"The boot prints became paw prints, and they led right back into town."
Whenever there's a werewolf, or werepanther, or were-rabbit, or were-whatever, and this has not been made clear to the characters yet, there has to be at least one scene in which one of the human characters discovers a set of animal footprints which change into human footprints (or vice versa) as the characters follow them along. A great way to set up tension.
If the human footprints started as clearly done by shoed feet, they might find his shoes discarded or torn apart nearby, when not his entire outfit turned into shreds.
Of course, there's a small amount of Fridge Logic involved in this trope, as werewolves are rarely if ever depicted as walking during their transformation. Either they're standing in place or hunched on all fours.
May overlap with Footprints of Muck.
- On the other hand, the wolves in Wolf's Rain can make themselves appear human, but they always leave wolf footprints.
- Shaman's Tears: Not a werewolf but another form of transformation. When Jon Sable is tracking Joshua Brand through the sewers, he is confused when Joshua's footprints change from boots to moccasins. This is because Joshua has magically transformed into his costumed identity.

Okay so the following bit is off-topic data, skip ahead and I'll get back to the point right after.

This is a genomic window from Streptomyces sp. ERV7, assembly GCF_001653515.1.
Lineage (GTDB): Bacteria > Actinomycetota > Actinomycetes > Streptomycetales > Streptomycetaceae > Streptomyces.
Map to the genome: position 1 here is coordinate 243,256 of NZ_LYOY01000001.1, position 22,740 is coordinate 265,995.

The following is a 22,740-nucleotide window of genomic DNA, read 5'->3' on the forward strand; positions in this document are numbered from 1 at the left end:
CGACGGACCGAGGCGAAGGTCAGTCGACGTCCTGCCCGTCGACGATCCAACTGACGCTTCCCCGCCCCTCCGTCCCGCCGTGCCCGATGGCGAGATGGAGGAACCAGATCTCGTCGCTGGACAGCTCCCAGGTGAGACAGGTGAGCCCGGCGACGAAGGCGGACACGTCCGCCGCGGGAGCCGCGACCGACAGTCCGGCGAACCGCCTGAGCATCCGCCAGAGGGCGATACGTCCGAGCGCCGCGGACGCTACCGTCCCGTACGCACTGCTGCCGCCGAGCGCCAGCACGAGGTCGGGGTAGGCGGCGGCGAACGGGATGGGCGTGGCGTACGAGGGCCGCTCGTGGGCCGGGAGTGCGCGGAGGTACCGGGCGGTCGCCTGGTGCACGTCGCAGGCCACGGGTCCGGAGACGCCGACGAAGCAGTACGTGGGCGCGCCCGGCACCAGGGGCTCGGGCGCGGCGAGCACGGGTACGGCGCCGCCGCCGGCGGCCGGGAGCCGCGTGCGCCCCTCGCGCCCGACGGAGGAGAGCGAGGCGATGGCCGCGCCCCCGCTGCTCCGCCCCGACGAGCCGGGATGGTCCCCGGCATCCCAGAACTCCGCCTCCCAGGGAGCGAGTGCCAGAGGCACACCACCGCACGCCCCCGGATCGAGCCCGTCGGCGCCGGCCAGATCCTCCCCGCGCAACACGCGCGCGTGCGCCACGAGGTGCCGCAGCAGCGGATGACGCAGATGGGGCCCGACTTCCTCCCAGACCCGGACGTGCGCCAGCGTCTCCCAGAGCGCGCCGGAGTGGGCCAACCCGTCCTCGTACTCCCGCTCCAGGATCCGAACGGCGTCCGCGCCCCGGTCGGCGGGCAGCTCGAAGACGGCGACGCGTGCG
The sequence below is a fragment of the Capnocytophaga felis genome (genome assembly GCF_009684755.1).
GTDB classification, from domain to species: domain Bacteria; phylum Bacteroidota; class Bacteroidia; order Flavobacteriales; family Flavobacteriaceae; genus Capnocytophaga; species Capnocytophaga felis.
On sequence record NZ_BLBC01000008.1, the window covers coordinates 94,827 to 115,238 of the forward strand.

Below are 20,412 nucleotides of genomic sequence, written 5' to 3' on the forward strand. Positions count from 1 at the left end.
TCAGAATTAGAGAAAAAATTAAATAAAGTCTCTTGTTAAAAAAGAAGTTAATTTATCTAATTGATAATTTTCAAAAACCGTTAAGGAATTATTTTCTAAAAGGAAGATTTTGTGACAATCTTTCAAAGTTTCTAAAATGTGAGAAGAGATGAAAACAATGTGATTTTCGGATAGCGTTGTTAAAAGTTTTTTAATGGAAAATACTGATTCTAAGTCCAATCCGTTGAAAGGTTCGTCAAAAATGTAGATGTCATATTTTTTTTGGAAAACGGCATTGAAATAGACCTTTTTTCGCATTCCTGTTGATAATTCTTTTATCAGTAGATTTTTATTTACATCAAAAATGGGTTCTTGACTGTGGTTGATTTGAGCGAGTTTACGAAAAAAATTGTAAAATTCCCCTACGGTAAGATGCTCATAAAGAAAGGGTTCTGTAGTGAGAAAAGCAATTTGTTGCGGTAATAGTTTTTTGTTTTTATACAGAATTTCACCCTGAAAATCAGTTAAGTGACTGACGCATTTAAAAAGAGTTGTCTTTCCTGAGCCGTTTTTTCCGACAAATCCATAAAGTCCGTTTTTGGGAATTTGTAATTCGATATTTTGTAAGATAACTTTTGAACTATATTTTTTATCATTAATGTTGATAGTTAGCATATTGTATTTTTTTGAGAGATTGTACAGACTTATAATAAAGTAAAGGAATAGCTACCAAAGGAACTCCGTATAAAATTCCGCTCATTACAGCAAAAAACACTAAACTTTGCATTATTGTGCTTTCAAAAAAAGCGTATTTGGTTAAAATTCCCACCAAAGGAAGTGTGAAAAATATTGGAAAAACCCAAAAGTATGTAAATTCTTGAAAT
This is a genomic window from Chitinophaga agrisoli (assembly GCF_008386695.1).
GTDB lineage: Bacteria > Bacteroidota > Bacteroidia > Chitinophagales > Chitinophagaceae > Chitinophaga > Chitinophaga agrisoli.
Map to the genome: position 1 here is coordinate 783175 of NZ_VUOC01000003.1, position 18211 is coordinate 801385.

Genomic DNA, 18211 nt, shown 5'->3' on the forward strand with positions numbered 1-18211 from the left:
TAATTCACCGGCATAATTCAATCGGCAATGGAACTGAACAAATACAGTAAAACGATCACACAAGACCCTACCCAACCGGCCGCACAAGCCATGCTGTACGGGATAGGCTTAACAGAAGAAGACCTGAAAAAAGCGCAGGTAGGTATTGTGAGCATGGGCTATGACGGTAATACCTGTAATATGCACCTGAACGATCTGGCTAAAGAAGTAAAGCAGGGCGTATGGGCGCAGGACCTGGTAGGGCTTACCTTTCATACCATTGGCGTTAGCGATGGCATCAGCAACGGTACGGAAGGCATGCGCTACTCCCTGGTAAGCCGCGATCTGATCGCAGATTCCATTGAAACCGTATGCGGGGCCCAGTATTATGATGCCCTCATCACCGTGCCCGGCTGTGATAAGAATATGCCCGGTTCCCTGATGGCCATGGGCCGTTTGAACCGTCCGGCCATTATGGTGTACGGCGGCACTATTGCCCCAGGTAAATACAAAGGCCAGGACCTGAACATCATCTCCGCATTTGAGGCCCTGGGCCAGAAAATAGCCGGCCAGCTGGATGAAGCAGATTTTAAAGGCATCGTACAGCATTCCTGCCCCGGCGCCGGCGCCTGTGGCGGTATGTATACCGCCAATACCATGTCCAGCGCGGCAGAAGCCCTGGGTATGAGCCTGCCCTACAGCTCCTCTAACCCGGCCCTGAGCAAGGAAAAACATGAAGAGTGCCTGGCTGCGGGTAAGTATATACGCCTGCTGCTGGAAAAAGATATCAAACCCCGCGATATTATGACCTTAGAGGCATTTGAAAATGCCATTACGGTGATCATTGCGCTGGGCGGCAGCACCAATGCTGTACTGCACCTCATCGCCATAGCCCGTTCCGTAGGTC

- Done in Cat People to show werepanther-to-human footprints. The Footprints of Muck change from pawprints to tracks left by what are apparently magic high-heeled shoes.
- Done in the movie Dead Birds, as evidence of the children turning into Silent Hill-style abominations.
- In Harry Potter and the Prisoner of Azkaban, the camera follows a set of dog footprints up to the spot where the now-human Sirius Black is standing.
- Featured in the film Skinwalkers, where a Navajo serial-killer uses it as a psychological aspect in his attacks on shamans.
- First done in The Wolf Man during one of Lawrence's transformations.
- Folklore about witches who turn into hares sometimes involve a hunter following rabbit tracks that turn into human footprints.